YESTERDAY WAS a dark day for four NFL coaches, at least three anyway, as they got their pink slips.

The first Monday after the regular season is when the ax falls on the neck of those whom management perceives as not getting the job done.

The Bears' Mark Trestman was let go because his defense was awful and his quarterback was worse. Rex Ryan was let go by the Jets because his quarterback was awful and, well, it was time. And Mike Smith was let go by the Falcons. His quarterback was decent, but his team wasn't.

The fourth guy, Jim Harbaugh, didn't get along with 49ers' management so he was let go and yesterday returned to his alma mater, the University of Michigan, where he was awarded a convoy full of money. Can't feel too bad for him.

But for the other three sacked coaches, it must be tough. We don't know how tough because rarely do fired coaches hold press conferences after the fact. But when you get fired and have to relocate your family, and worry where your kids will be going to school after Christmas break, it has to be tough. It's the side of coaching we never see or care about.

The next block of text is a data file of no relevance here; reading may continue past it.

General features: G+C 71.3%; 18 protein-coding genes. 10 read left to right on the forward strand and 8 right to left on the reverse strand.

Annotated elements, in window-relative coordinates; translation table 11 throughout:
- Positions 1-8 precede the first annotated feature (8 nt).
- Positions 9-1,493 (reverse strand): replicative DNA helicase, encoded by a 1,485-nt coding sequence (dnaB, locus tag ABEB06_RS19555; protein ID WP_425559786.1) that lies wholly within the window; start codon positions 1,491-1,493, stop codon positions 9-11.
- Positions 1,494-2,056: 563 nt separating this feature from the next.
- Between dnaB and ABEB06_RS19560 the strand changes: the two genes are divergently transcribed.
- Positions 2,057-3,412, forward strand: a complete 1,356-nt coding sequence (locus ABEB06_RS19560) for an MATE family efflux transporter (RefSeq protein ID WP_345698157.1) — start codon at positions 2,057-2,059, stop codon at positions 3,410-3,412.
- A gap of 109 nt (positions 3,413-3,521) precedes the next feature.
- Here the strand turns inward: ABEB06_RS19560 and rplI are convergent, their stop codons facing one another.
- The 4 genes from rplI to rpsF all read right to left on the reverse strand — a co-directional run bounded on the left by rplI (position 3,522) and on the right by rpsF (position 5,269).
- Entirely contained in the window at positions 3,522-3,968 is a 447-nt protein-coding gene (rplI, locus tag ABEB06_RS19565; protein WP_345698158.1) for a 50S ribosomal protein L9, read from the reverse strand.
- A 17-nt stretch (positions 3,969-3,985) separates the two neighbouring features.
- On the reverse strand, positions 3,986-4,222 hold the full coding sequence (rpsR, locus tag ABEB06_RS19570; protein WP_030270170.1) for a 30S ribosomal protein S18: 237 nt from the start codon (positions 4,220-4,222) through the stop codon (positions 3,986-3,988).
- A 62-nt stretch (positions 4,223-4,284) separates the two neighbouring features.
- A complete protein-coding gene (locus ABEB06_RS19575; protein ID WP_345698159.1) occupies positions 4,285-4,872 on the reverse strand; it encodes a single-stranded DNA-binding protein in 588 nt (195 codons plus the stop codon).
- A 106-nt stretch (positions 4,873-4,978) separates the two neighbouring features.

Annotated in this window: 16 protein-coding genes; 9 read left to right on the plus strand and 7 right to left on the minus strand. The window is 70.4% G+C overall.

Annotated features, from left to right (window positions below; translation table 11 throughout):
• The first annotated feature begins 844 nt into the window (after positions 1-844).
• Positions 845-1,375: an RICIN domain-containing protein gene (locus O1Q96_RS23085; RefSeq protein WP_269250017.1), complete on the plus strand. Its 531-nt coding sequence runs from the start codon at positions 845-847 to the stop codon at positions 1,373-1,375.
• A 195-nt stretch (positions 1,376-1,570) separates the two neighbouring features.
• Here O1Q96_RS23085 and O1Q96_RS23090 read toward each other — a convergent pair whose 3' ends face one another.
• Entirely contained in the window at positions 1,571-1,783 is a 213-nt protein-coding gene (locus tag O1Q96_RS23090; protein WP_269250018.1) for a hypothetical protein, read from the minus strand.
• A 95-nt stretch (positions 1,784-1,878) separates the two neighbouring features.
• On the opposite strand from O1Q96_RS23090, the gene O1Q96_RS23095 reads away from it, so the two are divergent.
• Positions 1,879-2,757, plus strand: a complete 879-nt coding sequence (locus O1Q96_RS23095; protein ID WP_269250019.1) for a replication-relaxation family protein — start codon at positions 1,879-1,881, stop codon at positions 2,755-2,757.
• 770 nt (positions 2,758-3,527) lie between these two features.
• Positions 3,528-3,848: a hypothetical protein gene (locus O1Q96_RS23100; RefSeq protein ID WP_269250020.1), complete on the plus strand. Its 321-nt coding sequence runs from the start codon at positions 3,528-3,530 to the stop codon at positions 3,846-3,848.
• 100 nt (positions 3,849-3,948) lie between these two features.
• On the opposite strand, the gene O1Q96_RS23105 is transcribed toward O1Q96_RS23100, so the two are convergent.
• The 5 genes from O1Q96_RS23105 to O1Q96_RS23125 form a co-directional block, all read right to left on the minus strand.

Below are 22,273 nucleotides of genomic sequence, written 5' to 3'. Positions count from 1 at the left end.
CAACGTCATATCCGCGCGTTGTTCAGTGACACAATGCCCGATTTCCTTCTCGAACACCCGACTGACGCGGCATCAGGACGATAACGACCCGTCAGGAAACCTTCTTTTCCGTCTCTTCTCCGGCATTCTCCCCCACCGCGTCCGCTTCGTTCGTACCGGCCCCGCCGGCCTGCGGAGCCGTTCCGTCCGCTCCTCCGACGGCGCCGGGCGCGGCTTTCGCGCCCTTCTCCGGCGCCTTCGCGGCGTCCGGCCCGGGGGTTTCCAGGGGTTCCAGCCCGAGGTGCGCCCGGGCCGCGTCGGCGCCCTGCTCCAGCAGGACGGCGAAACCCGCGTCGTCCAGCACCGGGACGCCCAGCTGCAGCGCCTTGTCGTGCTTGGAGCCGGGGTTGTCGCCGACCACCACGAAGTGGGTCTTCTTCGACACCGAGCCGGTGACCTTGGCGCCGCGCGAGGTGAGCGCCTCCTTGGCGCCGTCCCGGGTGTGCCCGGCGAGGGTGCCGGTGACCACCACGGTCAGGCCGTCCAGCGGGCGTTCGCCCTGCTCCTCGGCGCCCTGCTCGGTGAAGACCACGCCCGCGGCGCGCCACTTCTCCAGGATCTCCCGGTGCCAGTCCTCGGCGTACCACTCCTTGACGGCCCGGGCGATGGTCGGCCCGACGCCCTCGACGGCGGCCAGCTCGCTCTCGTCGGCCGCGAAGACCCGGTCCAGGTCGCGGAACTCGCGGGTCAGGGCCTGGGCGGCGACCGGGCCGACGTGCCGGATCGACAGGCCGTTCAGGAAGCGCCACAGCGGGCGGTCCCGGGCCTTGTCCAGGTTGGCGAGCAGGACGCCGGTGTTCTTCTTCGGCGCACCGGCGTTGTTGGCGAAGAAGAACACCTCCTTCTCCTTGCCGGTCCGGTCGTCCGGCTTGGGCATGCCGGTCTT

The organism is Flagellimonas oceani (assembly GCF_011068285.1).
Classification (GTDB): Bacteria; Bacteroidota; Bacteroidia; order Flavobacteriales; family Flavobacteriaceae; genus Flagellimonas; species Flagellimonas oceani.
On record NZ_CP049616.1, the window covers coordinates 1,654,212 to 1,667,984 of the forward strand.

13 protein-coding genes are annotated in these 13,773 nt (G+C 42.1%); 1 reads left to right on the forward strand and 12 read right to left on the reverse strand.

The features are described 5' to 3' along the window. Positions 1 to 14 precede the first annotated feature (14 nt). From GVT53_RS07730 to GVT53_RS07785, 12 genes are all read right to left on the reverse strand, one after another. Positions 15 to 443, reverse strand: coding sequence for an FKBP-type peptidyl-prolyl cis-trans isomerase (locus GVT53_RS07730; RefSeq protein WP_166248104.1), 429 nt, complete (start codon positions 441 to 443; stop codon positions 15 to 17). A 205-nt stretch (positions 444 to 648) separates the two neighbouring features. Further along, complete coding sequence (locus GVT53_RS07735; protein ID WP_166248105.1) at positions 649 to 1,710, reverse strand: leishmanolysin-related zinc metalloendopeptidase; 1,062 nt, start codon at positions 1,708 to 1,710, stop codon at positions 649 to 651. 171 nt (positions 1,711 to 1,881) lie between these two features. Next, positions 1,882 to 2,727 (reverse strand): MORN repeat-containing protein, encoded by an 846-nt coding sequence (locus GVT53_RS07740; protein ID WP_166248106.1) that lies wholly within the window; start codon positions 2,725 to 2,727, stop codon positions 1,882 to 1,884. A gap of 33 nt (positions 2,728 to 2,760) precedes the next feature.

Through all this doom and gloom, thoughts became focused on basketball coach Doug Moe. No, not because he was a bad-fit hire and fired after 56 games by the Sixers back in 1993, but because of how he handled his firing by the Denver Nuggets in 1990.

Moe, one of the most colorful characters the game has ever seen, held a news conference announcing his own firing. Not only that, but he had his wife, Big Jane (as Moe calls her), pop open a bottle of champagne and they toasted the local media.

I guess Moe had no problem relocating or where his kids were going to school. Typical Doug Moe.

For some reason, I can't imagine Andy Reid, Eddie Jordan or Terry Francona doing the same thing. Charlie Manuel? Wouldn't put it past him.